Okereke-Onyuike accuses Oteh, CBN of capital market abuses

 

The former head of the Nigerian Stock Exchange (NSE), Ndi Okereke-Onyuike, on Tuesday refuted allegations that she superintended over abusive processes that led to the crash of the capital market.

 

Instead, she said, poor regulation amid other violations by the regulatory agencies, the Security and Exchange Commission (SEC) and the Central Bank of Nigeria (CBN), are to blame for the downfall of a troubled market that was already shaken by the 2009 global economic crisis.

 

She said the capital market suffered more from reckless dealings by the banks which drew no sanctions from the regulatory bodies adding that the unguarded pronouncements by the two bodies, especially the CBN, was the last straw that tore the market apart.

 

She said some of the statements made by the head of the regulatory agencies were “wild” and “irresponsible.” The CBN governor, Sanusi Lamido Sanusi, has been reported as having described the capital market as kalu kalu, a Hausa word implying a casino.

 

The former NSE boss, who promised to tell no lie during the hearings since she had “sworn with the Bible”, said both agencies failed to stipulate guidelines for margins loans which many banks abused leading to the near collapse of the capital market.

 

“It is the banks that brought all the problems,” Ms. Okereke-Onyuike said at a dramatic House of Representatives hearing that dragged on for several hours.

 

“The indiscriminate granting of margin loans by the banks to all manners of investors and market operators caused the market bubble.

 

“Margin loans by themselves are not bad, because they help to create more liquidity in the market, globally. However, in the case of Nigeria, the banks gave out these loans indiscriminately, and in most cases insisted that such margin loans were used to purchase their own shares”.

 

Ms. Okereke-Onyuike accused SEC of sourcing operational funds from the Stock exchange that was supposed to be regulated by the SEC.

“SEC was collecting 0.3% of shareholdings from NSE,” she told lawmakers.

 

Mrs. Okereke-Onyuike gave a forceful testimony before the House capital market probe, denying long-standing allegations that SEC has repeatedly cited as having informed its decision to fire the former NSE boss.

 

The Director General of the regulatory commission, Arunma Oteh, had told the lawmakers on Monday that Mrs. Okereke-Onyuike for years led an exchange that permitted the stealing of investors’ funds, falsification of records, and insider dealings.

 

Mrs. Okereke-Onyuike was removed in August 2010 after the SEC boss took over. The former NSE head said she was wrongfully removed, harassed by police officers and denied her severance benefits since 2010 and brought her complaints before the courts.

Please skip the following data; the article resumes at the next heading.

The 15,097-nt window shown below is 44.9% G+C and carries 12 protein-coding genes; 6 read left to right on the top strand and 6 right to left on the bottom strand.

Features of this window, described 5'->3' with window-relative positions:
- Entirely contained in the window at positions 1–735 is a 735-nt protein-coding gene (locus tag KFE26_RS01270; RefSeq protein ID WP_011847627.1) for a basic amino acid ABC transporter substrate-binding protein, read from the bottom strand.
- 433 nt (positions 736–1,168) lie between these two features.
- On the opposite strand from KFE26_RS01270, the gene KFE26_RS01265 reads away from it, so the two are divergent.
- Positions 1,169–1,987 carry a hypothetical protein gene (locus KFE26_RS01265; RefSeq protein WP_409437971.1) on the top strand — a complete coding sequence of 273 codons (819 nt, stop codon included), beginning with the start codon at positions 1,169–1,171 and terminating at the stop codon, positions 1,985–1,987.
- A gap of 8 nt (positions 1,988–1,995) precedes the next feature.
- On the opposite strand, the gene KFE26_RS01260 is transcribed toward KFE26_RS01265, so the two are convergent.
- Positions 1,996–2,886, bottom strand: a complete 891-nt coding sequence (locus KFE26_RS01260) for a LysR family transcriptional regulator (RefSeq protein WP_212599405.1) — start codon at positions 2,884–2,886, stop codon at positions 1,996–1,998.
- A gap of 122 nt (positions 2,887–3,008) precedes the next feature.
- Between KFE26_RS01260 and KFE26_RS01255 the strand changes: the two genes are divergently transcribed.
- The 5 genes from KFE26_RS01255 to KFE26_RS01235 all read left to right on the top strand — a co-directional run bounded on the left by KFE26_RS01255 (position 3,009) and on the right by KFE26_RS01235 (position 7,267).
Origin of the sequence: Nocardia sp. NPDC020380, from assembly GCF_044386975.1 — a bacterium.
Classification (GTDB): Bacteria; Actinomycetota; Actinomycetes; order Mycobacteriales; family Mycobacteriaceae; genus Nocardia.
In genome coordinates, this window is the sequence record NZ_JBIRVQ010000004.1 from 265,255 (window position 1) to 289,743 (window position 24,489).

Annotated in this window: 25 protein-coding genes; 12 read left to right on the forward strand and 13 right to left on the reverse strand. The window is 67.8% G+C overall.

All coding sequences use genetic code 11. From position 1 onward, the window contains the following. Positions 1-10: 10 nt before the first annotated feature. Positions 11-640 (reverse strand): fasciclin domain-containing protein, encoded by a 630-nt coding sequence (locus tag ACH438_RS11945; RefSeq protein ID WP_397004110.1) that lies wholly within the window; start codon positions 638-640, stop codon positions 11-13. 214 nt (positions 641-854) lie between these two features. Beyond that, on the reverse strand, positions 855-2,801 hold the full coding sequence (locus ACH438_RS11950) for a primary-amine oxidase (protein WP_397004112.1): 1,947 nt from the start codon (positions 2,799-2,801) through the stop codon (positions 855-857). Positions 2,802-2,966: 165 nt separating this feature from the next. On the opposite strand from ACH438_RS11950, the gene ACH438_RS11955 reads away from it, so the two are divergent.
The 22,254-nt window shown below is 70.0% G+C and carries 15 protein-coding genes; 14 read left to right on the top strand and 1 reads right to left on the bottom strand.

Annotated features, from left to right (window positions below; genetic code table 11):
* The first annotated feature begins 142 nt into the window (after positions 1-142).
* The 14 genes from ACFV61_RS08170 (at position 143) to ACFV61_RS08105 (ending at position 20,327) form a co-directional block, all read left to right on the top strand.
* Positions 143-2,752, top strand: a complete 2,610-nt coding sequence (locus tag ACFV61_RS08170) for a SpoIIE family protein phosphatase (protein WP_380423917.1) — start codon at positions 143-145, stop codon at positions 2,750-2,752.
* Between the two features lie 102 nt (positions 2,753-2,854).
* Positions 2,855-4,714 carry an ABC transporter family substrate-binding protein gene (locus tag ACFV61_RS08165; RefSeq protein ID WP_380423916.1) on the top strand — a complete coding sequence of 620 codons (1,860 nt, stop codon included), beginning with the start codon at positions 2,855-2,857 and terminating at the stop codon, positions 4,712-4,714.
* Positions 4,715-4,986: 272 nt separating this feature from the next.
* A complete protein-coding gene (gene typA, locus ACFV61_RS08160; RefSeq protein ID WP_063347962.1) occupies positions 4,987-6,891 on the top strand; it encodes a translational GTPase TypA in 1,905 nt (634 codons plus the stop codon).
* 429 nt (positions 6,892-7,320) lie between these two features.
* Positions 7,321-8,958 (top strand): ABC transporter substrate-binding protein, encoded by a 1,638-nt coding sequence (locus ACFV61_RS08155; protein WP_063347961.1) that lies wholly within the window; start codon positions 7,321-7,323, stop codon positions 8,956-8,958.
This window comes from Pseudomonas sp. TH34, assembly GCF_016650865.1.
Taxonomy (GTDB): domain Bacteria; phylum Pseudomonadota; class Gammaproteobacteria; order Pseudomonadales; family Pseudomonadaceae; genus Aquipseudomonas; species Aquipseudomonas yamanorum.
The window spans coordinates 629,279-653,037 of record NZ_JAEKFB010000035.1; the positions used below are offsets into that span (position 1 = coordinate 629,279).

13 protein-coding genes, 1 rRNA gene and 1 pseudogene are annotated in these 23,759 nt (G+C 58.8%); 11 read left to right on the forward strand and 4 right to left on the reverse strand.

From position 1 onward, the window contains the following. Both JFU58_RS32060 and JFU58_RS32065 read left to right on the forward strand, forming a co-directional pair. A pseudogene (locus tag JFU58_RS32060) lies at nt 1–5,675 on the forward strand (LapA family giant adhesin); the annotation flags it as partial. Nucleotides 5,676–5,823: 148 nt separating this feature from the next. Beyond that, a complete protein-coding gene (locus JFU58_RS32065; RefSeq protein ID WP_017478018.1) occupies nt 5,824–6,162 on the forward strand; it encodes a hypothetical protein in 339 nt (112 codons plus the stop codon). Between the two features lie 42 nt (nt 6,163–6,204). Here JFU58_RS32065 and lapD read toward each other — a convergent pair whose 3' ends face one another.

In 2010, a federal high court backed her complaints and ordered that Ms. Okereke-Onyuike be reinstated and paid a compensation of N500 million.

Ms. Okereke-Onyuike claimed that the SEC did not do as the court ruled but said she chose not to press her reinstatement since she was on the verge of retirement a few months before she was removed.

 

On allegations that she misused money at the exchange on frivolous purchases such as Rolex watches and a yacht, the former NSE boss said whatever expenditure made were from money which belonged to a private company.

 

“Stock exchange is a private company. Expenditures and decisions on how to spend its fees, so long as is approved by the management and council, is a foregone conclusion,” she told the lawmakers.

 

“A government body like SEC has no power to determine how a private company spends its money or who leads the company,” she added.

 

She also denied charges that the NSE shared money to the council members in 2009 as alleged by the SEC boss, Ms. Oteh.

 

“Stock exchange never shared money to management members but they were given money to go on educational tour. Nobody shared anything. Even if it did, it is nobody’s business.”

 

In speeches and cross-examinations that spanned hours and at times became dramatic. Mrs. Okereke-Onyuike staged a vigorous defence of her stewardship intermittently making taunting allusions directed at Ms. Oteh.

 

“While some people are bragging about going to Harvard Business School to learn, I go there to teach. While some people are bragging about making first class from University of Nigeria, Nsukka, I go there to teach. I am a real professor, not honorary,” Mrs. Okereke-Onyuike, a professor on capital markets, said at a point, referring to Ms. Oteh’s inclination to repeatedly flaunt her credentials to the lawmakers as a first class graduate who worked abroad for years.

 

Ms. Oteh on Tuesday returned to the path of confrontation with the lawmakers after refusing to turn up for the continuation of the hearings. She sent in a letter informing the committee that she chose to attend the National Economic Management Team, chaired by President Goodluck Jonathan instead.

 

The SEC’s boss said she had attended the hearings repeatedly and was not allowed to speak, and announced she would prefer to respond to further questions through letters.

 

The Chairman of the committee, Ibrahim El-Sudi, called the letter “arrogant and disrespectful” and threatened to order Ms. Oteh’s arrest if she fails to appear on Wednesday.

 


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